Achilles Heel of MBSE and PLM modeling

Achilles Heel of MBSE and PLM modeling

Aras’ presentation by Pawel Chadzynski MBSE and the Business of Engineering brings some interesting perspective of what Aras is thinking about model driven system engineering. I can see a growing interest in model-driven approach, but not much agreement how things supposed to work. In a nutshell, everyone agrees that model is a good thing and if we can apply ‘model’ to serve our needs, then organizations can get lot of benefits from variety of aspects – data traceability, early data exploration, change management and more.

Aras’ slide deck does an excellent job presenting complexity of production development. The visualization of circles and with colored nodes-network is really neat. I like it.

Things are getting a bit more complex when you go into some implementation slides mapping  MBSE models with PLM structures. I like the slide.

However, it made me think about few potential complexity challenges (1) change complexity; (2) organization complexity.

1- Change complexity

The static model looks nice and allows you to have full traceability of data. It gives you a tremendous value. However, I was trying to image the change in this structure and things were shaking because of multiple changes that can happen simultaneously in a model of connections, changes, revisions, versions and structures. This is a moment when change model can conflict with collaboration model. The transactions can be dead-locked or apply to old data. I’d was looking for change management diagram, but presentation doesn’t have one.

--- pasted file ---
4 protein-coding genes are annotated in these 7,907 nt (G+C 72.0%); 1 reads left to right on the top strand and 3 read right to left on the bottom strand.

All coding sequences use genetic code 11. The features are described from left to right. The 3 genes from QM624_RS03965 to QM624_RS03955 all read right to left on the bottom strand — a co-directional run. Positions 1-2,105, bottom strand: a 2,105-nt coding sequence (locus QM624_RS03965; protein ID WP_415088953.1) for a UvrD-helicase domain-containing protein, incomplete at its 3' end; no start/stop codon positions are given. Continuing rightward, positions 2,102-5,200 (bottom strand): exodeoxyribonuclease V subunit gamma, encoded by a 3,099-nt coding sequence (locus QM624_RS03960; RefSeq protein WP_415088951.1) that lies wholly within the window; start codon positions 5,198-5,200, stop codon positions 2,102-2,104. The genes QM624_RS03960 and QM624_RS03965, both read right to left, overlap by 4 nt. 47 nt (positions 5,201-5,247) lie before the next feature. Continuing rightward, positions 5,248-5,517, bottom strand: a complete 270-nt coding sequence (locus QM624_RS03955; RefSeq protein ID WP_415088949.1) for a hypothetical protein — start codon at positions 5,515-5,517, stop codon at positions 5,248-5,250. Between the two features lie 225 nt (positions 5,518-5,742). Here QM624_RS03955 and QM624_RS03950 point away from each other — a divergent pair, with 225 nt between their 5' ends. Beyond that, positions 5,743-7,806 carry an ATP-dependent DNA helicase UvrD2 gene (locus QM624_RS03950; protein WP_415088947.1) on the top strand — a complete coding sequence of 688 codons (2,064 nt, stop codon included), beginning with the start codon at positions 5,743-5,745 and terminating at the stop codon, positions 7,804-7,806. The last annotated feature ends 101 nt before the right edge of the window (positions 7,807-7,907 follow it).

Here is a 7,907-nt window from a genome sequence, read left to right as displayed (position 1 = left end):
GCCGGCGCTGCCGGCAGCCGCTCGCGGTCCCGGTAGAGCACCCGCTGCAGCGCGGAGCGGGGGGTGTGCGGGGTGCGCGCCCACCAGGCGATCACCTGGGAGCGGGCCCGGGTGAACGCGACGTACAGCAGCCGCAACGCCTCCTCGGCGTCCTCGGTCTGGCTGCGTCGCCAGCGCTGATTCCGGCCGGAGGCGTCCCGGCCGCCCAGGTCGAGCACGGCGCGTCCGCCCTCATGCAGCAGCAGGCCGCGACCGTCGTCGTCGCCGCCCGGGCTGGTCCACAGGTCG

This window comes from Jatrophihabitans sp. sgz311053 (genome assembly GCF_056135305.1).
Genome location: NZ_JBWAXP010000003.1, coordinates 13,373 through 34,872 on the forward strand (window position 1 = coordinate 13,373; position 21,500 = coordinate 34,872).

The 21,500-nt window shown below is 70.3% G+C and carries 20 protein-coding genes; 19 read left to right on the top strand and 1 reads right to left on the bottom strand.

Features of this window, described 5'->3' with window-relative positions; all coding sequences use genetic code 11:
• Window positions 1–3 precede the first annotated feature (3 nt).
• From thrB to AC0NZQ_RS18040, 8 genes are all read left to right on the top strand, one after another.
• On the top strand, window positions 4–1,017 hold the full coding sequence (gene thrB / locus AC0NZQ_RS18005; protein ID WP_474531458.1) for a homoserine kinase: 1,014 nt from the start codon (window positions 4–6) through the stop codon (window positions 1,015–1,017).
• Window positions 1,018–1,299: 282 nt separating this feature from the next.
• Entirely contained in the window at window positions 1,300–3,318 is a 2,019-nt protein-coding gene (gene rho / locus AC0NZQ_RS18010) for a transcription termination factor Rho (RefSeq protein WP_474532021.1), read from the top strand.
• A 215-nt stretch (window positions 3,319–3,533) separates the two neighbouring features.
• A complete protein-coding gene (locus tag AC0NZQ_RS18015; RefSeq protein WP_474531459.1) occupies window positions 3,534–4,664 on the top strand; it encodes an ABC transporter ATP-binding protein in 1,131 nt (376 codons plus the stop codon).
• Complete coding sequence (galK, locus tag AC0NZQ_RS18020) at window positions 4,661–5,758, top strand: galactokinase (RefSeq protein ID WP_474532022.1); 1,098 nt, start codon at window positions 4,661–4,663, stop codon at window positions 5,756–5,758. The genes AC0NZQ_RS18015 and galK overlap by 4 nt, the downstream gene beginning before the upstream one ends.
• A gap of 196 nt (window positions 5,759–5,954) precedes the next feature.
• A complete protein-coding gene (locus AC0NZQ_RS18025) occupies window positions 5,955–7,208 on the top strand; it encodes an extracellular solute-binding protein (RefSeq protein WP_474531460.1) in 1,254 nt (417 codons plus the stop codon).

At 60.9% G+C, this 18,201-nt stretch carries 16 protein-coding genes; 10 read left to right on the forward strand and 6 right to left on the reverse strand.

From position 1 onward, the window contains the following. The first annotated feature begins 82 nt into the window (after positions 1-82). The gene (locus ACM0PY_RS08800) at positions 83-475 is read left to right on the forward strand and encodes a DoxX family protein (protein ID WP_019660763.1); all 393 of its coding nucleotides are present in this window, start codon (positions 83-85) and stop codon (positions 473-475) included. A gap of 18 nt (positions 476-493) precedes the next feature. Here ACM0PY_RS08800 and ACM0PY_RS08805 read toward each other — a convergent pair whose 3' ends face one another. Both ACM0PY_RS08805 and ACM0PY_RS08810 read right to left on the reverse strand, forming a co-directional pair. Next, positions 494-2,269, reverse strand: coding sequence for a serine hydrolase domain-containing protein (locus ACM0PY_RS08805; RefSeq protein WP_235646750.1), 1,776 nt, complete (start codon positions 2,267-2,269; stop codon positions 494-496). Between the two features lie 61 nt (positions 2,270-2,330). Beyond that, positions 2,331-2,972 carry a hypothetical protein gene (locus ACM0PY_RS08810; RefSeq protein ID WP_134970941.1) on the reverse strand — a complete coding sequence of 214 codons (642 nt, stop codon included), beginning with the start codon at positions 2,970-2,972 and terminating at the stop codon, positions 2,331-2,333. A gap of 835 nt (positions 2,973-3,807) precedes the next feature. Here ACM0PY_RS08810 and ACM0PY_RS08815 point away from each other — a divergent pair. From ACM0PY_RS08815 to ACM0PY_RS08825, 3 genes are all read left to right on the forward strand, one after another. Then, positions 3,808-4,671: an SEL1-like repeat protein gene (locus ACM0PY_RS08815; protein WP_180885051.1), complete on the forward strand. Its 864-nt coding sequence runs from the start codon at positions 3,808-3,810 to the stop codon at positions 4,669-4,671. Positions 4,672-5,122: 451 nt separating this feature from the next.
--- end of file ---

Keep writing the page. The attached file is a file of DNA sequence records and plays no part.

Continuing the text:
2- Organization complexity 

To apply organizational structure into this model can be even more interesting experiment. PLM and MBSE models are not mentioning organizational boundaries. Once applied, can trigger a question of database boundaries. If an entire structure is managed as a single tenant, it will most probably survive. But then everybody in an entire organization of OEMs, Tier 1…n, contractors and suppliers will be using the same PLM database. The reality might be different and it will introduce another level of complexity in the implementation (organizational silos).

What is my conclusion? I like the model of connecting PLM structures with extended information sets of system engineering domain. However, I’m curious how both change management and organizational complexity can be managed. Although, I can see a value even in a read only structure connecting domains of information. But, the notion of Enterprise ECM assumes some dynamic behavior and the reality of distributed work can demand companies to work in multiple databases or event more complex architecture to support it. How to solve these problems is a topic for another blog. Just my thoughts…

Best, Oleg

Want to learn more about PLM? Check out my new PLM Book website.

Disclaimer: I’m co-founder and CEO of OpenBOM developing cloud based bill of materials and inventory management tool for manufacturing companies, hardware startups and supply chain. My opinion can be unintentionally biased.


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